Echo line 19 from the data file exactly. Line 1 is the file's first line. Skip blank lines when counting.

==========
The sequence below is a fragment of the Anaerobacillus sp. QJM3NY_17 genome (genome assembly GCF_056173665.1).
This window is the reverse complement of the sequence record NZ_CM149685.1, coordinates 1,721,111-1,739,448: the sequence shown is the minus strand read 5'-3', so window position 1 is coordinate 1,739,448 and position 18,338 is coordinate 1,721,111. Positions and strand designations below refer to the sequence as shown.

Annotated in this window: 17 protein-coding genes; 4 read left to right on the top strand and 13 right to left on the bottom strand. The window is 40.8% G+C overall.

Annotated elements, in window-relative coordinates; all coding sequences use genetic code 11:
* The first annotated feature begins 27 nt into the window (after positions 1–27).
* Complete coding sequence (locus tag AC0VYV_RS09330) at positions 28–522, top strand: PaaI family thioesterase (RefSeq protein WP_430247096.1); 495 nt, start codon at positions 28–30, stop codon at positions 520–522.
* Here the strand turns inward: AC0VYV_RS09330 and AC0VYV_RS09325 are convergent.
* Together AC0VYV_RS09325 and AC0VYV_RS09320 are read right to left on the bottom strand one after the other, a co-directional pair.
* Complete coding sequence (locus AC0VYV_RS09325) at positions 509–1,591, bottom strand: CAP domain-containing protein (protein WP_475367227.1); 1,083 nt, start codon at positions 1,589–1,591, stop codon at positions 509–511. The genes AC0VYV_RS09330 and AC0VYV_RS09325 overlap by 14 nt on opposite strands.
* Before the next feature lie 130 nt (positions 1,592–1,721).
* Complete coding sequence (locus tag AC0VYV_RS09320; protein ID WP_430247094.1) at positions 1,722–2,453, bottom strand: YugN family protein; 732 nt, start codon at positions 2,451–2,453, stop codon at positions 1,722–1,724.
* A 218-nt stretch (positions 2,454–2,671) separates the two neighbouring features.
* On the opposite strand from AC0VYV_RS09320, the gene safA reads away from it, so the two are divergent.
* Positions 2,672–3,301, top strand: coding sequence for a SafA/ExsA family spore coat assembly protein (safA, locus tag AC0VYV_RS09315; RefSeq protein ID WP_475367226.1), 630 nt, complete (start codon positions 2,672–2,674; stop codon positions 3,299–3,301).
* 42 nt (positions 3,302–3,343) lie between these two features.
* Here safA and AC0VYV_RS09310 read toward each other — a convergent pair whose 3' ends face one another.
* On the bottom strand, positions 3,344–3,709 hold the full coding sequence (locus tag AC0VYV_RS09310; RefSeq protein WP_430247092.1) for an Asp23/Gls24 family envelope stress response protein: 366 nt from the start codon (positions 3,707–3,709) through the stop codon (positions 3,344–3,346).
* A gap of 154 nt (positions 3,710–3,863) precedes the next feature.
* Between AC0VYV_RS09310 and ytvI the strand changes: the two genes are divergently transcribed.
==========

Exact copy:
* Between AC0VYV_RS09310 and ytvI the strand changes: the two genes are divergently transcribed.